The head of a national owner-operator truckers' group predicts as many as 500 trucks will converge on Washington, D.C., this morning to bring attention to the plight of owner-operators and the trucking industry.
The National Owner Operator Trucking Assn., formerly a regional group in New Jersey, hopes taking the convoys to the nation's capital the week before the presidential election will get the attention of the media and the American people
as owner-operators are forced out of business by high fuel prices.
RoadStar Editor at Large Bette Garber is riding in a dump truck with NOOTA Vice President John Grasso in a convoy coming from Jessup, Md., this morning. She reports the trucks are decorated with signs such as, "When the trucks stop what's next," and "Overworked, overtaxed."
NOOTA executive director Charles Hentz rode along with the first convoy, which left West Memphis, Ark., early yesterday morning. After overnighting in Raphine, Va., last night, the convoy is meeting up with other area truckers and heading into the capital via the 14th Street Bridge.
Another convoy left Columbus, Ohio, yesterday and met up with the Memphis convoy. Another convoy headed out from Florida last night. Convoys from New Jersey, Maryland and Pennsylvania are converging in Jessup, Md., and heading south on I-95 this morning.
A rally will be held at the corner of 3rd Street and Madison on the Mall in front of the Capitol. Truckers will talk about how high fuel prices are affecting them. "One young fellow said this is his last trip," Hentz said. "There's a good possiblity he will put the keys under the mat and tell the finance company to come pick the truck up in Washington.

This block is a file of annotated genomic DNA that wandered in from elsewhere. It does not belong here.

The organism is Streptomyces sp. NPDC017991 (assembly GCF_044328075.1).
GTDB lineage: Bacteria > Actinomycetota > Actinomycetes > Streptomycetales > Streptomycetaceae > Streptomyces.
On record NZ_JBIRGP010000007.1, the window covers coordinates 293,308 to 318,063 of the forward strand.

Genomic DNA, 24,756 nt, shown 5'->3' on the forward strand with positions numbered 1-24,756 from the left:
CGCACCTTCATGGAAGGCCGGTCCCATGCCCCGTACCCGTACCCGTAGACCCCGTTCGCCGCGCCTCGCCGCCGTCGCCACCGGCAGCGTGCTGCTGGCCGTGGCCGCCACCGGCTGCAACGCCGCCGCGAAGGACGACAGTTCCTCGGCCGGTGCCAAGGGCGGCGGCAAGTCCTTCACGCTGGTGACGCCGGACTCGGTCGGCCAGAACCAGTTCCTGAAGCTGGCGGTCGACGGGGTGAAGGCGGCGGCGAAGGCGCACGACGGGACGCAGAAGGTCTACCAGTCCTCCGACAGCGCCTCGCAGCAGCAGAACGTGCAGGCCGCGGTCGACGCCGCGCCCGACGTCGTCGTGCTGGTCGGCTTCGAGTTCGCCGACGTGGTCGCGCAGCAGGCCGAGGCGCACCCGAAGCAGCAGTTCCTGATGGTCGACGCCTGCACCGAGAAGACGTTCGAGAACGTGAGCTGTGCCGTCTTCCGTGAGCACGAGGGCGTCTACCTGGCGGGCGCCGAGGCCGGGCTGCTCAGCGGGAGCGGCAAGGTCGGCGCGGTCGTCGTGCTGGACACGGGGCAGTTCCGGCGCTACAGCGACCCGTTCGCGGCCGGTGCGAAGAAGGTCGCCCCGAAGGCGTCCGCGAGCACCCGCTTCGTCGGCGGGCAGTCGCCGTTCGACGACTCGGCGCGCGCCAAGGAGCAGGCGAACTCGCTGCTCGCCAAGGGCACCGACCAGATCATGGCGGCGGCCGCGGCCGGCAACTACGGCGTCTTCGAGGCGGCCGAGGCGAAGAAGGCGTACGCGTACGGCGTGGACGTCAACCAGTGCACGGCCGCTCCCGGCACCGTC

"No matter how bad business is, the government still takes that tax," Hentz said. "It's going to have to stop. I want to ask Bill Clinton, do you really feel these guys' pain?"
Hentz said the convoy from West Memphis was "absolutely unbelievable." Within 20 miles of leaving West Memphis on I-40, Hentz said, the convoy totalled an estimated 300 trucks, riding in the right lane at about 50 mph. They soon attracted the attention of the Tennessee Highway Patrol. When several patrol cars boxed in the lead truck Hentz was riding in and pulled it over, all the trucks in the convoy stopped. Some very frustrated officers eventually gave up and left.
Not long afterwards, the second truck in the convoy was pulled over. Again, the convoy stopped. This time they were blocking both lanes of traffic and the breakdown lane, and the traffic backed up for 40 miles, Hentz said. After a short discussion, the convoy was allowed to proceed.
In Nashville, the convoy circled the city on I-40 and I-65. "When I came back out onto 40, I almost caught up with the back truck," Hentz said. "The convoy was 10 miles long."
There were fewer than 100 trucks by the time the group got to Virginia. "The guys have been breaking off going in other directions, others have been coming in," Hentz said. "That's the whole intention here. We don't want anyone losing a day's pay."
However, when spoke with Hentz last night, he was expecting quite a few more truckers to join the convoy during its overnight in Raphine or in the morning on the way to the capital. One small fleet owner told Hentz he planned to bring all 30 of his trucks; another trucker left the convoy to lead another half-dozen truckers in from Georgia. "We have guys coming in from all over the place," Hentz said.
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